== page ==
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Chief Constable meets his canine counterpart

Meet Police Dog Marshy, the newest Avon and Somerset Police recruit. Dog Handler Paul Hilder decided to name the eight-week-old pup after the force’s new Chief Constable, Andy Marsh.

The chief said: “Meeting Marshy took me back to the early days of my policing career. He has a long road ahead of him before becoming a fully-fledged Police Dog but if he’s successful – and I’m sure he will be - he’ll work as a really important member of the Tri-Force firearms team. Our dogs and handlers are an incredible asset to modern policing. They share a very close bond which makes them a real force to be reckoned with. I wish Marshy the very best of luck in his training and look forward to keeping track of his journey.”

Chief Constable 's Canine Companion (1)

Hander Paul Hilder explains the journey Marshy will em'bark' on...

“Police Dogs (PDs) play a vital role in preventing and detecting crime and protecting vulnerable people. Our dogs are deployed 24/7 across the Tri-Force area – which includes our force, as well as Gloucestershire Police and Wiltshire Police.

“Marshy is embarking on the path to becoming a fully-trained Police Dog, which means he has a very exciting and challenging year ahead. Our puppies are carefully selected from various breeders, based on the working pedigree and the characteristics they display. Police Dogs are chosen for their high working drives and their bright and confident nature. A high play drive is also essential in a trainee Police Dog.

“Having the dog from a young age means we can nurture and shape these characteristics for the role they will perform.  Puppies like Marshy will have their training and development broken down into key blocks. From the moment they leave the litter, until the age of about 15 weeks, we will focus on socialisation, which includes settling them into the new environment, getting them used to travelling in cars, coping with isolation, meeting other dogs and animals… The list goes on.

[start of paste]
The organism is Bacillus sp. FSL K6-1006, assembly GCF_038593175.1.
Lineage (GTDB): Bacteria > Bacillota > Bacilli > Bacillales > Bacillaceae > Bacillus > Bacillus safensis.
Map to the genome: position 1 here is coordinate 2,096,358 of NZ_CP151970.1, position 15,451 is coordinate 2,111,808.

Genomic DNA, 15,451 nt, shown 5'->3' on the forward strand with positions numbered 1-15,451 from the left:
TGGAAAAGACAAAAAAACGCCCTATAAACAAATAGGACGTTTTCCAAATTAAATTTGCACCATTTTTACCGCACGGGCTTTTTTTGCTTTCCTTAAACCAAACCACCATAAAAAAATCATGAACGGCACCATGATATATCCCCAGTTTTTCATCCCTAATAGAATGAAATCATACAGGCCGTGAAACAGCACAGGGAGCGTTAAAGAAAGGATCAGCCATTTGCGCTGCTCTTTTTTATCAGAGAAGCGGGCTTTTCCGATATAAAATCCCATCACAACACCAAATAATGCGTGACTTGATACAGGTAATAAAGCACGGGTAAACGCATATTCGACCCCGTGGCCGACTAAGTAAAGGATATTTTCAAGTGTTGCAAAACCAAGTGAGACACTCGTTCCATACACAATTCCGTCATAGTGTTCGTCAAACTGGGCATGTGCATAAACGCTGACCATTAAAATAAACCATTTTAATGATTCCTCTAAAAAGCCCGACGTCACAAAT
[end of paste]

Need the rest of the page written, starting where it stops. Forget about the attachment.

“We are looking to shape a well-rounded dog that is confident and competent in all of the environments he will find himself visiting. For the next couple of months, we will develop his play drive through ragging games, encouraging barking and playing retrieve.

“Play is a fundamental factor in our dog training, which is all reward-based. An example of this is playing in busy and crowded public places so Marshy is not put-off by crowds when he sees them as an adult working dog. We will also slowly introduce some basic elements of tracking and searching for people. We will introduce marker signals so we can reward the behaviours we want from him.

“As the months go by, we will consolidate the different aspects of the exercises. Through repetition, we should hopefully end up with a dog that will perform the exercises in any location we find ourselves in. By the time Marshy reaches one year old, he should have a full understanding of all aspects of a general purpose Police Dog and can then be licenced to go out on patrol. So watch this space.”

Dog handler Paul Hilder with new recruit Marshy and Chief Constable Andy Marsh